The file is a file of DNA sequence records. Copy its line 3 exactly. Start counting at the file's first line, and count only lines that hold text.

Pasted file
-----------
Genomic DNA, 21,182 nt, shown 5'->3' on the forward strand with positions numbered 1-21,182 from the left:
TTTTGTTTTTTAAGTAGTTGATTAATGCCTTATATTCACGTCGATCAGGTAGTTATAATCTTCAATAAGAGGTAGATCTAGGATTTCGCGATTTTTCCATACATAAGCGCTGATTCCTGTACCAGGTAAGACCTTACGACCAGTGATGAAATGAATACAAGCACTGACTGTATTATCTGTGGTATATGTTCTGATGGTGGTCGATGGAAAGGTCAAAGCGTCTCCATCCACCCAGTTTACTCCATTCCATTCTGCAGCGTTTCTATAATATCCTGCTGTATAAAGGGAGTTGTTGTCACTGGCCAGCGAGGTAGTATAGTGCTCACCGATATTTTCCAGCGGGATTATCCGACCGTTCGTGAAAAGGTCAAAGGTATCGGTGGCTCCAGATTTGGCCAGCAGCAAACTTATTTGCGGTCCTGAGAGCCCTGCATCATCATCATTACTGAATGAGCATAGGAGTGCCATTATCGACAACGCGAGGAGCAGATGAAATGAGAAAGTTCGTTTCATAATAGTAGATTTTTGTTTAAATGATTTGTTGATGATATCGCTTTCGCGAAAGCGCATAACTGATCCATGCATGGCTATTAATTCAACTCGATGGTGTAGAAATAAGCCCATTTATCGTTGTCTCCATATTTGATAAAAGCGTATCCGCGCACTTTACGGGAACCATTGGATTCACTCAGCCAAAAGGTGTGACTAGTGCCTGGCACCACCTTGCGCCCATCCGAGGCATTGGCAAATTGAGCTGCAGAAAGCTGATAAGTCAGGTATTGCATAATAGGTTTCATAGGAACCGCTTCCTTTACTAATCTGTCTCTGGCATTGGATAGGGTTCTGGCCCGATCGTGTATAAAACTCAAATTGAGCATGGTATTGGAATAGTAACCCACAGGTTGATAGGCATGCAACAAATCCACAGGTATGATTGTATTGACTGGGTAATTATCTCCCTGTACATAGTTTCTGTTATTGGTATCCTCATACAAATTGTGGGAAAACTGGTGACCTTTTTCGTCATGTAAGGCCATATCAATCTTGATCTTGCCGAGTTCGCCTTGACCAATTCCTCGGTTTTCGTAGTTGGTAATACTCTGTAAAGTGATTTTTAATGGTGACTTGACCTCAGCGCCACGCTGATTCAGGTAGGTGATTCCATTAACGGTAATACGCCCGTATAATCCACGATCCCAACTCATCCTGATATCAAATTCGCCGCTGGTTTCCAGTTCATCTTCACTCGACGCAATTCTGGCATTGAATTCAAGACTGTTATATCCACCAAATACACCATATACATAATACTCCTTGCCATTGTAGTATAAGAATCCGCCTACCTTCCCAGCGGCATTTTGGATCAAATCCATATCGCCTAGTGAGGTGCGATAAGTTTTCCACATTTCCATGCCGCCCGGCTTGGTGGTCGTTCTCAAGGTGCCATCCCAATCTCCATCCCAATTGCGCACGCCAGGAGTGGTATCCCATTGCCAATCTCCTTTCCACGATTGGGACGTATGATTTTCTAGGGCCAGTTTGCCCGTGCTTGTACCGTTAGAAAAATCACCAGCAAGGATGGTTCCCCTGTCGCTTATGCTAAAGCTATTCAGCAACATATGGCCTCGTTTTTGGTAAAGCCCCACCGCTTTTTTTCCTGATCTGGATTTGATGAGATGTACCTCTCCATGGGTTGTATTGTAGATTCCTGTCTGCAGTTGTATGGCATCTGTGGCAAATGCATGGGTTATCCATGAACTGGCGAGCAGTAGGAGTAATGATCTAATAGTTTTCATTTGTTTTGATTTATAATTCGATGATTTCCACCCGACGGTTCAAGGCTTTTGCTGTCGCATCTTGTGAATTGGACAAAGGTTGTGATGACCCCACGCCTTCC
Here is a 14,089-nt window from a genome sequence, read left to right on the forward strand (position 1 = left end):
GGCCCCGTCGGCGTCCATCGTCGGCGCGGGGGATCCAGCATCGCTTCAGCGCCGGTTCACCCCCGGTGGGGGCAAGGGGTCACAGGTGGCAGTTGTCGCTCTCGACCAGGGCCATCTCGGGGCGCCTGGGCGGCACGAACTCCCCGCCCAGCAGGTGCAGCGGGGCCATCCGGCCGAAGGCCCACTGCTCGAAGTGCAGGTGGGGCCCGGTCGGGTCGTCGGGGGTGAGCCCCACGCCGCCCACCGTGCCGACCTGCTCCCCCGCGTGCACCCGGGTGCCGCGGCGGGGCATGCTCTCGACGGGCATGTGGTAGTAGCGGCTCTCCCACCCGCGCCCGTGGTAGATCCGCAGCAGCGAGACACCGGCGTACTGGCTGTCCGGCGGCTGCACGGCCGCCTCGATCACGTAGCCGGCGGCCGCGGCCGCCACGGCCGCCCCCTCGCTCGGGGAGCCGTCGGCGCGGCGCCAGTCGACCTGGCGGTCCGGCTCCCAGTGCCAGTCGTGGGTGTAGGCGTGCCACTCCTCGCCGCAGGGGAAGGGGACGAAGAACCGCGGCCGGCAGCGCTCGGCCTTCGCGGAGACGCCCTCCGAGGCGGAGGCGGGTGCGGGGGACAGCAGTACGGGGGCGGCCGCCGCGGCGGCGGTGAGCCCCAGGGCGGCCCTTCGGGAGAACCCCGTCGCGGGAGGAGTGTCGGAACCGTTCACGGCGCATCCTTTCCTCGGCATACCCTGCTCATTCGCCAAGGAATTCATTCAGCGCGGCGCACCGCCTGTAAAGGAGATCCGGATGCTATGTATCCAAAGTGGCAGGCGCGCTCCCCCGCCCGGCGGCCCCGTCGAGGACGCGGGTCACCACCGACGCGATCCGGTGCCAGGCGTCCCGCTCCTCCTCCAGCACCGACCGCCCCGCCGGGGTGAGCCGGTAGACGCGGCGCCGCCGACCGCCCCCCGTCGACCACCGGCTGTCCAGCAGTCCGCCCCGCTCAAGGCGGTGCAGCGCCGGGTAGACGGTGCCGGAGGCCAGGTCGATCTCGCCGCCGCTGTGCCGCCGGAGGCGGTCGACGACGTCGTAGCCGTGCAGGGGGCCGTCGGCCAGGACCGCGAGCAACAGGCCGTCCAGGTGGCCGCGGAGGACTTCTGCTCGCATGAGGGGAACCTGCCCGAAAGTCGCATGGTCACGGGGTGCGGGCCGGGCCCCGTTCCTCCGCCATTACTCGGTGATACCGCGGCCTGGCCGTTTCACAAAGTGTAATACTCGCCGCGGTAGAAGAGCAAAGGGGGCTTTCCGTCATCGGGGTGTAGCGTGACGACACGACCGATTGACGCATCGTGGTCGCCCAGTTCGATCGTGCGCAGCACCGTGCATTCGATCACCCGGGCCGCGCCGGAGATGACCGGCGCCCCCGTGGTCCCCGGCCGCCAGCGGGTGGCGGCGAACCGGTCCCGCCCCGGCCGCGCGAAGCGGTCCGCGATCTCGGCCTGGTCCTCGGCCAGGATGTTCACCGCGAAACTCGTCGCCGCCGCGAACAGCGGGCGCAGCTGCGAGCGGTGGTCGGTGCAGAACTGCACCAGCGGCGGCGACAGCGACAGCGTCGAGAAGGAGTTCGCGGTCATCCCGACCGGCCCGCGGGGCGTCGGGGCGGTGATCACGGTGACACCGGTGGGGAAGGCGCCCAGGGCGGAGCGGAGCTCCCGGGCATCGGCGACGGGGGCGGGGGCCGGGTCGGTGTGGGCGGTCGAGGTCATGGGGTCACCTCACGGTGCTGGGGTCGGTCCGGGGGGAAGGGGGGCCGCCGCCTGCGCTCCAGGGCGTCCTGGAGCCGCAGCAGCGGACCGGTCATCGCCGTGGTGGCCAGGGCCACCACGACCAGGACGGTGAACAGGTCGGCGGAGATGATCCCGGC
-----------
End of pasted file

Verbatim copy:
Here is a 14,089-nt window from a genome sequence, read left to right on the forward strand (position 1 = left end):